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London City Airport cancels all flights after discovery of huge WWII bomb

LONDON — Harried commuters here have heard it all. Delays due to nasty weather, terrorist attacks, endless repairs. But here's a fresh one: All flights to and from London City Airport were canceled Monday after an unexploded World War II bomb was found buried in the muck in the River Thames near the end of a runway.

The local Evening Standard reported: "About 300 arrivals and departures were cancelled, with about 9,000 passengers affected, as the airport was not expected to reopen until Tuesday morning, Feb. 13."

Scotland Yard said, essentially, that it is a very big, very old bomb - a tapered end shell about five feet long and weighing half a ton. Think the heft of a grand piano.

There is no word yet from the navy divers on whose bomb it was - though a good guess might be the German Luftwaffe, which waged the Blitz in 1940-1941, the eight-month aerial bombardment of military and civilian targets in Britain during World War II. London alone endured 57 consecutive nights of bombing. About 43,000 people died, and 1 million were left homeless.

According to an article in the Express newspaper about the Blitz, "Fears of bombing led to 750,000 domestic pets being put down. London Zoo destroyed all its poisonous snakes and spiders."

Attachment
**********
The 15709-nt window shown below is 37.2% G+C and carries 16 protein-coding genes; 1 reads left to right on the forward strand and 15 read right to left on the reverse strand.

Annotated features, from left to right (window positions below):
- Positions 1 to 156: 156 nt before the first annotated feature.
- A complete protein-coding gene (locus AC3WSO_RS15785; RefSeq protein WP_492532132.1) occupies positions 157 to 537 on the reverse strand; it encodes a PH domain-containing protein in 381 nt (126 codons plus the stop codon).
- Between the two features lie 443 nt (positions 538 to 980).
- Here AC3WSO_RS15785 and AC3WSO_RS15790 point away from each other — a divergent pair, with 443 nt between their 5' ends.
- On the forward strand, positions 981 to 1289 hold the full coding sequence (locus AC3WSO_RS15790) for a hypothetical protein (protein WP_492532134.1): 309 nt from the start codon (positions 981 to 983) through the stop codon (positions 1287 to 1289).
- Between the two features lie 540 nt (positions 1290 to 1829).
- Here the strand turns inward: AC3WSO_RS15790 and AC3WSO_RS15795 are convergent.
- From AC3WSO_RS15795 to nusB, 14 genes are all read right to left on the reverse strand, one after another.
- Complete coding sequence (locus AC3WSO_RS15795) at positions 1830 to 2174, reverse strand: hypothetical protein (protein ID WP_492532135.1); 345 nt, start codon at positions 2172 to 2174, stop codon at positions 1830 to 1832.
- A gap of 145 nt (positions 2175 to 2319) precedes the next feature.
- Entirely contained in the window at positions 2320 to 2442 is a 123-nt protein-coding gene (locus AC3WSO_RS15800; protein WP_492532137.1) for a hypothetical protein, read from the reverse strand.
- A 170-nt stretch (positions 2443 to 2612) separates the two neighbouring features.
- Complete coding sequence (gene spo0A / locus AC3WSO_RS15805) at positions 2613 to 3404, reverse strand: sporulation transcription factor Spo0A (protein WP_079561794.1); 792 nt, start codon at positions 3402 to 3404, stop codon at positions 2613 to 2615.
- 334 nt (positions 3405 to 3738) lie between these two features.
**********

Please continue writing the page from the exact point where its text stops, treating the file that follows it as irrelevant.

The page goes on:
In total, about 50,000 tons of high-explosive bombs were dropped during the Blitz. Wide swaths of the city were destroyed by the bombs and resulting fires.

Half the shells were duds.

A spokesman for the Metropolitan Police said Monday that construction crews discovered this particular bomb buried under 3o feet of ooze in the Thames at the King George V Dock near one end of London City Airport. The docklands area was a frequent target of German bombing during the war.

"It is lying in a bed of dense silt and the first stage of the removal operation is to free the shell from the silt so that it can be floated for removal," Scotland Yard said in a statement.

"The operation to remove the ordnance is ongoing in partnership with our colleagues in the Royal Navy. The timing of removal is dependent on the tides, however, at this stage we estimate that the removal of the device from location will be completed by tomorrow morning."

Emergency crews set up a security zone of about 300 yards around the bomb. Disposal experts are expected to say more about the device itself on Tuesday, Feb. 13.

Story by William Booth. Booth is The Washington Post’s London bureau chief. He was previously bureau chief in Jerusalem, Mexico City, Los Angeles and Miami.